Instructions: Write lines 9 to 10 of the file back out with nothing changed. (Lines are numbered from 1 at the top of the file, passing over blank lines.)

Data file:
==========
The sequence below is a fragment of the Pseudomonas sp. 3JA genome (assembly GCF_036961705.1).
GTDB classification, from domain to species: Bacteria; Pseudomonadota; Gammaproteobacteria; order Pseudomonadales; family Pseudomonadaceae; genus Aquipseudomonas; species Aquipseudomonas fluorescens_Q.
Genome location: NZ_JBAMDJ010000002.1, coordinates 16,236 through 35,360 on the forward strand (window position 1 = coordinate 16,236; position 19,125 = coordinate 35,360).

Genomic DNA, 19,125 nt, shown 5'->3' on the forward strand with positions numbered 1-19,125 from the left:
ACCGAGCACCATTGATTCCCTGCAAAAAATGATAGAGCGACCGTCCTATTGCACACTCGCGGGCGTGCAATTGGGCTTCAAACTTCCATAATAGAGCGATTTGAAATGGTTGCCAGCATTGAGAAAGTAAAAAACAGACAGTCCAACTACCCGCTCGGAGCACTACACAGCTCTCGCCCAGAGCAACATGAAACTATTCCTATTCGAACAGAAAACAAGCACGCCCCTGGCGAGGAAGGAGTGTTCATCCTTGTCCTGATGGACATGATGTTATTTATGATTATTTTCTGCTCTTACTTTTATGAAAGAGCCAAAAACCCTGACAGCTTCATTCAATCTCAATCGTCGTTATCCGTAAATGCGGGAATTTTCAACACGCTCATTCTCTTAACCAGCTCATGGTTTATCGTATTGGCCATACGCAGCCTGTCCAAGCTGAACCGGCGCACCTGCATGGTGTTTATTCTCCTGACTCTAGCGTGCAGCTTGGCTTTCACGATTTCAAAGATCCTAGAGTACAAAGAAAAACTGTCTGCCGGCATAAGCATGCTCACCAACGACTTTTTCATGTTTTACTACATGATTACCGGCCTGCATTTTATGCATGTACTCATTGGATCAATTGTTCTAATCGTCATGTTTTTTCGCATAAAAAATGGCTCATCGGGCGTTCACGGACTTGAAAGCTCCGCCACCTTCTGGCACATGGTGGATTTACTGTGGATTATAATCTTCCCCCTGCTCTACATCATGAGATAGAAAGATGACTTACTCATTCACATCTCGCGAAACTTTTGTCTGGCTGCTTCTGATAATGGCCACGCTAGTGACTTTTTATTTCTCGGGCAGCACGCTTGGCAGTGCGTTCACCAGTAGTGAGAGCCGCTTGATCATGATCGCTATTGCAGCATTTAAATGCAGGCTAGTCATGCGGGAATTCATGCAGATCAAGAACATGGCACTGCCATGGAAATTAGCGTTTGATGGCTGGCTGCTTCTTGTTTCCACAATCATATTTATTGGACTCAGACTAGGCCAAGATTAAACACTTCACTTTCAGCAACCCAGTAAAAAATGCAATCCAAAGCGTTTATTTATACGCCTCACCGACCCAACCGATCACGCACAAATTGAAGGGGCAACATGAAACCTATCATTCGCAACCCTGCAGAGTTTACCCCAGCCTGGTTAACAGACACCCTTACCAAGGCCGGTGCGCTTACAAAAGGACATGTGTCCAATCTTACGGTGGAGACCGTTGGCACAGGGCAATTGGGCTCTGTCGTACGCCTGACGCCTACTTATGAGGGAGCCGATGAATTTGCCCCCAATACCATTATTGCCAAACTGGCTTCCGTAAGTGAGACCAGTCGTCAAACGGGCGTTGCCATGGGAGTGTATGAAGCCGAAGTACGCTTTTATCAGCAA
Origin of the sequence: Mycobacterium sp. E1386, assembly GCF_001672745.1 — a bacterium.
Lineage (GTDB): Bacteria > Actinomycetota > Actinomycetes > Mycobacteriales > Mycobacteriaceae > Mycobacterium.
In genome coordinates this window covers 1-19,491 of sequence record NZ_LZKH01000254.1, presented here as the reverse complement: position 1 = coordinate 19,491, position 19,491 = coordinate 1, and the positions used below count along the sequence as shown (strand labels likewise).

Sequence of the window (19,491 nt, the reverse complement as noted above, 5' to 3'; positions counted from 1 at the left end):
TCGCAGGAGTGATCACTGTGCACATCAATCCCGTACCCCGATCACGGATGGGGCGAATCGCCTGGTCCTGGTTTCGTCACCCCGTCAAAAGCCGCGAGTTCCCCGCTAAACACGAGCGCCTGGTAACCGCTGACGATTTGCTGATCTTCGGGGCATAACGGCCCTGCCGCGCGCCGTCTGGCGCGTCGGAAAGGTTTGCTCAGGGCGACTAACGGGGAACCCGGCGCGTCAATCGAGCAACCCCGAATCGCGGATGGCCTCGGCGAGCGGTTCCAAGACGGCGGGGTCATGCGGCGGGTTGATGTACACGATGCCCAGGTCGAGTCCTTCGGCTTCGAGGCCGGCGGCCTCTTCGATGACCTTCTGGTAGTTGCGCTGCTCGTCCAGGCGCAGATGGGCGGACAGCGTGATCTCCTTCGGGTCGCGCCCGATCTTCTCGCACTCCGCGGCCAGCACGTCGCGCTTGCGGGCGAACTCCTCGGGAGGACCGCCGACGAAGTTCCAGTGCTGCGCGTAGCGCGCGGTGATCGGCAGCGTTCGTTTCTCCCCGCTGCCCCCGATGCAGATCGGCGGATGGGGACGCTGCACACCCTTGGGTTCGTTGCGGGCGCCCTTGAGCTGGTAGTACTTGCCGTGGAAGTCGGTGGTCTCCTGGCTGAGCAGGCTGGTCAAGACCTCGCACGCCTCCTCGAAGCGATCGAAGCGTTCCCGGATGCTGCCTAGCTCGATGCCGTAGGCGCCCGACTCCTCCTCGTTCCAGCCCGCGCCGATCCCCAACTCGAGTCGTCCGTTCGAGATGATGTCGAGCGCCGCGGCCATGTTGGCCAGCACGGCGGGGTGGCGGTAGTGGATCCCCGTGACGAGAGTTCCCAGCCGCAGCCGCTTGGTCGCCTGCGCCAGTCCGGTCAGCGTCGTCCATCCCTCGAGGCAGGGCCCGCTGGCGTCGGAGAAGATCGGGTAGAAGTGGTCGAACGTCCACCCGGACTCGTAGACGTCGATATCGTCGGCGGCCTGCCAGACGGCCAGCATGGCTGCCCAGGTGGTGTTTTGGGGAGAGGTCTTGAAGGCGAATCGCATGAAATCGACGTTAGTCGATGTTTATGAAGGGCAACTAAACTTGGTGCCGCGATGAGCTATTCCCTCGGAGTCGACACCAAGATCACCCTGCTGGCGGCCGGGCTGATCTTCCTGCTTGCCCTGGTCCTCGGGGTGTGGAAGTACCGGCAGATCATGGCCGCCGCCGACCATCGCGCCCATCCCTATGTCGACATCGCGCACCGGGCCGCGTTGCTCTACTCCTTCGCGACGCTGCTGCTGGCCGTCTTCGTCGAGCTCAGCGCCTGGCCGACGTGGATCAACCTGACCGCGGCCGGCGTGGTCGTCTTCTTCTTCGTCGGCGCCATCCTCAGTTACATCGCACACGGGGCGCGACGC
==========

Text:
Sequence of the window (19,491 nt, the reverse complement as noted above, 5' to 3'; positions counted from 1 at the left end):
TCGCAGGAGTGATCACTGTGCACATCAATCCCGTACCCCGATCACGGATGGGGCGAATCGCCTGGTCCTGGTTTCGTCACCCCGTCAAAAGCCGCGAGTTCCCCGCTAAACACGAGCGCCTGGTAACCGCTGACGATTTGCTGATCTTCGGGGCATAACGGCCCTGCCGCGCGCCGTCTGGCGCGTCGGAAAGGTTTGCTCAGGGCGACTAACGGGGAACCCGGCGCGTCAATCGAGCAACCCCGAATCGCGGATGGCCTCGGCGAGCGGTTCCAAGACGGCGGGGTCATGCGGCGGGTTGATGTACACGATGCCCAGGTCGAGTCCTTCGGCTTCGAGGCCGGCGGCCTCTTCGATGACCTTCTGGTAGTTGCGCTGCTCGTCCAGGCGCAGATGGGCGGACAGCGTGATCTCCTTCGGGTCGCGCCCGATCTTCTCGCACTCCGCGGCCAGCACGTCGCGCTTGCGGGCGAACTCCTCGGGAGGACCGCCGACGAAGTTCCAGTGCTGCGCGTAGCGCGCGGTGATCGGCAGCGTTCGTTTCTCCCCGCTGCCCCCGATGCAGATCGGCGGATGGGGACGCTGCACACCCTTGGGTTCGTTGCGGGCGCCCTTGAGCTGGTAGTACTTGCCGTGGAAGTCGGTGGTCTCCTGGCTGAGCAGGCTGGTCAAGACCTCGCACGCCTCCTCGAAGCGATCGAAGCGTTCCCGGATGCTGCCTAGCTCGATGCCGTAGGCGCCCGACTCCTCCTCGTTCCAGCCCGCGCCGATCCCCAACTCGAGTCGTCCGTTCGAGATGATGTCGAGCGCCGCGGCCATGTTGGCCAGCACGGCGGGGTGGCGGTAGTGGATCCCCGTGACGAGAGTTCCCAGCCGCAGCCGCTTGGTCGCCTGCGCCAGTCCGGTCAGCGTCGTCCATCCCTCGAGGCAGGGCCCGCTGGCGTCGGAGAAGATCGGGTAGAAGTGGTCGAACGTCCACCCGGACTCGTAGACGTCGATATCGTCGGCGGCCTGCCAGACGGCCAGCATGGCTGCCCAGGTGGTGTTTTGGGGAGAGGTCTTGAAGGCGAATCGCATGAAATCGACGTTAGTCGATGTTTATGAAGGGCAACTAAACTTGGTGCCGCGATGAGCTATTCCCTCGGAGTCGACACCAAGATCACCCTGCTGGCGGCCGGGCTGATCTTCCTGCTTGCCCTGGTCCTCGGGGTGTGGAAGTACCGGCAGATCATGGCCGCCGCCGACCATCGCGCCCATCCCTATGTCGACATCGCGCACCGGGCCGCGTTGCTCTACTCCTTCGCGACGCTGCTGCTGGCCGTCTTCGTCGAGCTCAGCGCCTGGCCGACGTGGATCAACCTGACCGCGGCCGGCGTGGTCGTCTTCTTCTTCGTCGGCGCCATCCTCAGTTACATCGCACACGGGGCGCGACGC